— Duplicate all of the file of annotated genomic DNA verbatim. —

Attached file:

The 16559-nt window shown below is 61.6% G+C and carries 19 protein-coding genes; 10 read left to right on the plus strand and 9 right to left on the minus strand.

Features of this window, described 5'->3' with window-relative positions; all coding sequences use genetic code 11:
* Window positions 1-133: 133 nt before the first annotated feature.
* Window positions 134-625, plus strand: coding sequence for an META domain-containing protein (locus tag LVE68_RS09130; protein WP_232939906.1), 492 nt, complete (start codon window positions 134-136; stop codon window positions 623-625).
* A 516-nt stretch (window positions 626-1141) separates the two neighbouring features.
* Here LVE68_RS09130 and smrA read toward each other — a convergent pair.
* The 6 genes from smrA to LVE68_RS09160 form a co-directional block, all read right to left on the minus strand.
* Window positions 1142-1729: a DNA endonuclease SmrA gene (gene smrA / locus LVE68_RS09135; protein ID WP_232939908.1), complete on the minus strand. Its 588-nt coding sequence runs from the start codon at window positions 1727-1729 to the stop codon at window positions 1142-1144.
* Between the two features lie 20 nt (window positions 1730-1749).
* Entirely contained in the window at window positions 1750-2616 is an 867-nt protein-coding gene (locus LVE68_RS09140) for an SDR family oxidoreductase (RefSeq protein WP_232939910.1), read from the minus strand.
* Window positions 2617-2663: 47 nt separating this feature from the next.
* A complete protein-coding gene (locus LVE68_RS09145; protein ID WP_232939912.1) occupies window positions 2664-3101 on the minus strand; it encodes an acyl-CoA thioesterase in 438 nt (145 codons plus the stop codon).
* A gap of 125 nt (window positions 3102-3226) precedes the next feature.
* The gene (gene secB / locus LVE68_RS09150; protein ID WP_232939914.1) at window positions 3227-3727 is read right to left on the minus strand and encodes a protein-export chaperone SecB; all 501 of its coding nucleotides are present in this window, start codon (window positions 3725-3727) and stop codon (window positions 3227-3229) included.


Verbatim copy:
The 16559-nt window shown below is 61.6% G+C and carries 19 protein-coding genes; 10 read left to right on the plus strand and 9 right to left on the minus strand.

Features of this window, described 5'->3' with window-relative positions; all coding sequences use genetic code 11:
* Window positions 1-133: 133 nt before the first annotated feature.
* Window positions 134-625, plus strand: coding sequence for an META domain-containing protein (locus tag LVE68_RS09130; protein WP_232939906.1), 492 nt, complete (start codon window positions 134-136; stop codon window positions 623-625).
* A 516-nt stretch (window positions 626-1141) separates the two neighbouring features.
* Here LVE68_RS09130 and smrA read toward each other — a convergent pair.
* The 6 genes from smrA to LVE68_RS09160 form a co-directional block, all read right to left on the minus strand.
* Window positions 1142-1729: a DNA endonuclease SmrA gene (gene smrA / locus LVE68_RS09135; protein ID WP_232939908.1), complete on the minus strand. Its 588-nt coding sequence runs from the start codon at window positions 1727-1729 to the stop codon at window positions 1142-1144.
* Between the two features lie 20 nt (window positions 1730-1749).
* Entirely contained in the window at window positions 1750-2616 is an 867-nt protein-coding gene (locus LVE68_RS09140) for an SDR family oxidoreductase (RefSeq protein WP_232939910.1), read from the minus strand.
* Window positions 2617-2663: 47 nt separating this feature from the next.
* A complete protein-coding gene (locus LVE68_RS09145; protein ID WP_232939912.1) occupies window positions 2664-3101 on the minus strand; it encodes an acyl-CoA thioesterase in 438 nt (145 codons plus the stop codon).
* A gap of 125 nt (window positions 3102-3226) precedes the next feature.
* The gene (gene secB / locus LVE68_RS09150; protein ID WP_232939914.1) at window positions 3227-3727 is read right to left on the minus strand and encodes a protein-export chaperone SecB; all 501 of its coding nucleotides are present in this window, start codon (window positions 3725-3727) and stop codon (window positions 3227-3229) included.